Ask WEIO athletes where they are from and the answer is always two parts. First is the name of a village far from the road system, usually on the coast or along an interior Alaska river. Chevak. Galena. Rampart. Deering. That is where family is, where subsistence hunting, fishing and gathering take place, where Native languages are spoken, where traditional games are practiced.

    Next comes where the athlete lives now. More often than not, it is one of Alaska’s larger cities, like Anchorage or Fairbanks. The urban/rural push-pull is a constant in Alaska. Culture and family draw people to the villages, but better jobs and education in the cities and, sometimes, social dysfunction and poverty in the villages, push people out.

    The games, which celebrate skills needed to live a rural life, are in flux.

    Read the article and see more photos from Reportage photographer Katie Orlinsky, on the Al Jazeera America website.

    "Most of the time [Floyd Mayweather] acted like I wasn’t there, which is something I’ve come to expect and even relish when working on ‘day in the life’ features for my clients. But having Mayweather look me in the eye and acknowledge my presence was the real challenge." - Reportage photographer Benjamin Lowy, who recently spoke with Rangefinder Magazine about his portraits of boxer Floyd Mayweather. Read more in Rangefinder’s digital edition.

    (Photo by Benjamin Lowy/Contour by Getty Images)

    Landmine victim Juan Lopez in Nicaragua. (Photo by Sebastian Liste/Reportage by Getty Images) Mr. Lopez's prosthetic legs. (Photo by Sebastian Liste/Reportage by Getty Images)

    "In Nicaragua…when they have rehabilitation centers, they are mostly in the capital, so it’s very difficult for people living in the countryside to get attention." - Sebastian Liste, photographer, on Nicaragua’s legacy of landmines.

    Before Nicaragua ratified the Anti-Personnel Mine Ban Convention, in 1999, sixteen of its seventeen provinces were mine-affected, particularly rural communities and poorer areas. Just eleven years later, in 2010, Nicaragua was declared mine free, having cleared over 179,000 anti-personnel mines from its territory as well as half-a-million unexploded ordnance. There will no longer be new landmine victims in Nicaragua or in any other mine-free country, but this is of little help to survivors like Juan Lopez, above.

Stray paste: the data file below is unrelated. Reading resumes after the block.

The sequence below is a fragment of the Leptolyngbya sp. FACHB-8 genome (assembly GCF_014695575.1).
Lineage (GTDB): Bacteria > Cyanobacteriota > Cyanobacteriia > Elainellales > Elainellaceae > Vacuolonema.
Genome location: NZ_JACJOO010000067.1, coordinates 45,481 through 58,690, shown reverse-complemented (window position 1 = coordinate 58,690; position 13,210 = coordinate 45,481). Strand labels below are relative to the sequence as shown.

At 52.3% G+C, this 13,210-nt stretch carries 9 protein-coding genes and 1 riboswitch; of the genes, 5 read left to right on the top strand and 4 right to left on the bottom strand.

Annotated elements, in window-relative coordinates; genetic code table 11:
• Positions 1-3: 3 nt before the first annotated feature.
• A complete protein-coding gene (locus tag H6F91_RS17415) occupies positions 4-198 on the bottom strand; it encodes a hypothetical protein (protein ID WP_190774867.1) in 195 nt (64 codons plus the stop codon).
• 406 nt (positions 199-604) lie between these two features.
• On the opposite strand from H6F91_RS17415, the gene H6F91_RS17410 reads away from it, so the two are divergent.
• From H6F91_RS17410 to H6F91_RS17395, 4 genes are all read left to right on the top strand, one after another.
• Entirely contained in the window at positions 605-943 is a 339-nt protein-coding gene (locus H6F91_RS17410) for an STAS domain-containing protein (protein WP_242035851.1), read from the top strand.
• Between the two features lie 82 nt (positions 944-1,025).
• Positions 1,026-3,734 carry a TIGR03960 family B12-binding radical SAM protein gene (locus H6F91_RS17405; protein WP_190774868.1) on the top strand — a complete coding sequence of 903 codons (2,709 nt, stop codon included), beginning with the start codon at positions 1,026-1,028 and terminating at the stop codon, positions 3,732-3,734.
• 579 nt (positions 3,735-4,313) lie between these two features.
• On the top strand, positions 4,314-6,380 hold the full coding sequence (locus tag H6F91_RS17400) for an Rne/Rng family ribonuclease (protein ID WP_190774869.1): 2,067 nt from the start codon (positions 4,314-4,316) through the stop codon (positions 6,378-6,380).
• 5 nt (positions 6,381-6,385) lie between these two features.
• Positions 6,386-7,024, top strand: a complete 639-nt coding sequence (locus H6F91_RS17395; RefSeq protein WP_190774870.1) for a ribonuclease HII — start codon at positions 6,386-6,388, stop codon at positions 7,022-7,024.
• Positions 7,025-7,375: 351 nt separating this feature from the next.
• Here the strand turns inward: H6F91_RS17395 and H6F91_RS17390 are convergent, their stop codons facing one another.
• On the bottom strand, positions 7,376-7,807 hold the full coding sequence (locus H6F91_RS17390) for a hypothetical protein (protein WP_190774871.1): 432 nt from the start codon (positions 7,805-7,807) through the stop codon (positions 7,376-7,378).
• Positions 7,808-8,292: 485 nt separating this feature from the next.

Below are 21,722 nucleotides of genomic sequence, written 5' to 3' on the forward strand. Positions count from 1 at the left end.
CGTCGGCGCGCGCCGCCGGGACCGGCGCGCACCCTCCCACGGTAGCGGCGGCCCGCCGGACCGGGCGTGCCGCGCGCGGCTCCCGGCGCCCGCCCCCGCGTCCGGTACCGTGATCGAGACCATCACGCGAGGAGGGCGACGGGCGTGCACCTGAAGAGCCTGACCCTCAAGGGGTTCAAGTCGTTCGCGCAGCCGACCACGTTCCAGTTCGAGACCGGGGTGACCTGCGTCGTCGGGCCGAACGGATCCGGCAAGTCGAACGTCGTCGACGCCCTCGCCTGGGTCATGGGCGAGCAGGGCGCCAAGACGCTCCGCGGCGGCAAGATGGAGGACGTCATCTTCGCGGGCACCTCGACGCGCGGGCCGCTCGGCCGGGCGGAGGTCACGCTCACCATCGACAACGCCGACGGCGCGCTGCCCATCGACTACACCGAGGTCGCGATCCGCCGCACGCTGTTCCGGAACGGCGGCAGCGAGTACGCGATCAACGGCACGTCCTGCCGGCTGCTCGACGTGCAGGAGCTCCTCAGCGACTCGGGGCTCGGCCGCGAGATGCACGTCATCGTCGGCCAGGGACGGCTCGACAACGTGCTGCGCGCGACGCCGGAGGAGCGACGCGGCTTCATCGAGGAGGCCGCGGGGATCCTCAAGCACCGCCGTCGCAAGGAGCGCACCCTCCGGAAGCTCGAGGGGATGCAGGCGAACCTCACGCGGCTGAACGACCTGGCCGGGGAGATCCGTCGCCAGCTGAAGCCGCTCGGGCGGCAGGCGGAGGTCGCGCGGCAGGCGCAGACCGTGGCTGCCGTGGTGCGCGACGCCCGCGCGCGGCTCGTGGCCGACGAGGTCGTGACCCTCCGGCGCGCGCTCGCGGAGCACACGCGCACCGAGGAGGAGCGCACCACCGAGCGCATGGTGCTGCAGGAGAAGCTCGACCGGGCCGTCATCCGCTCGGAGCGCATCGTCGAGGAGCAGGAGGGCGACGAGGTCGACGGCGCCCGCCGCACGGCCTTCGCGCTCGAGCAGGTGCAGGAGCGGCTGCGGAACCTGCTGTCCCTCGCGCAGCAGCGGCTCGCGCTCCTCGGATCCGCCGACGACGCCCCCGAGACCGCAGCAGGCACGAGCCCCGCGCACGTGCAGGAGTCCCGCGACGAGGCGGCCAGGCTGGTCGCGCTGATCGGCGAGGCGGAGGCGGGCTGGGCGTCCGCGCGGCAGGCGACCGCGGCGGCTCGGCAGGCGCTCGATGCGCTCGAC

Back in the 1980’s, during the civil war in Nicaragua, Lopez was an able-bodied combatant. Both parties to the conflict laid AP landmines, especially in the north along the Honduras border. After the war, Lopez began working as a freelance deminer for farmers hiring former combatants for land clearance. In 1997, Lopez was demining a coffee plantation and stepped on an anti-personnel mine, blowing off one foot. A year later, he was demining his own farmland, stepped on another mine, and lost his other foot. Photographer Sebastian Liste met Juan Lopez while covering the legacy of landmines in Nicaragua. Watch this video to hear Sebastian Liste tell the story of Juan Lopez and other landmine victims.

    In late 2013 and early 2014, five Reportage photographers undertook a group project, commissioned by the ICRC, to document landmines, cluster munitions, and unexploded remnants of war. For this project, Brent Stirton worked in Mozambique, Veronique de Viguerie in Bosnia, Marco Di Lauro in Iraq, Sebastian Liste in Nicaragua, and Paula Bronstein in Laos. Watch this space in the following week for videos about landmine clearance in these other countries.

    ALEPPO, SYRIA - MARCH 20, 2014: Rana, 20 years old, student: Om Faraj, 30 years old housewife, no children: Om Ahmad, 72 years old, housewife with 3 children:

    Syria’s Women of War

    These are the members of the only all-female fighting unit in the war-torn Syrian city of Aleppo, photographed by Reportage’s Sebastiano Tomada in March of this year. They said they had come together to augment the fighting power of the Free Syrian Army. “Women are fighting on all the fronts now,” a female activist told Sebastiano. “Women often transport weapons and supplies for rebels as they are less likely to be searched at army and security checkpoints.”

    This series was recently awarded first prize by the jury of PX3: Prix de la Photographie Paris, the exhibition for which was held last week. See more of Sebastiano’s work on the Reportage website.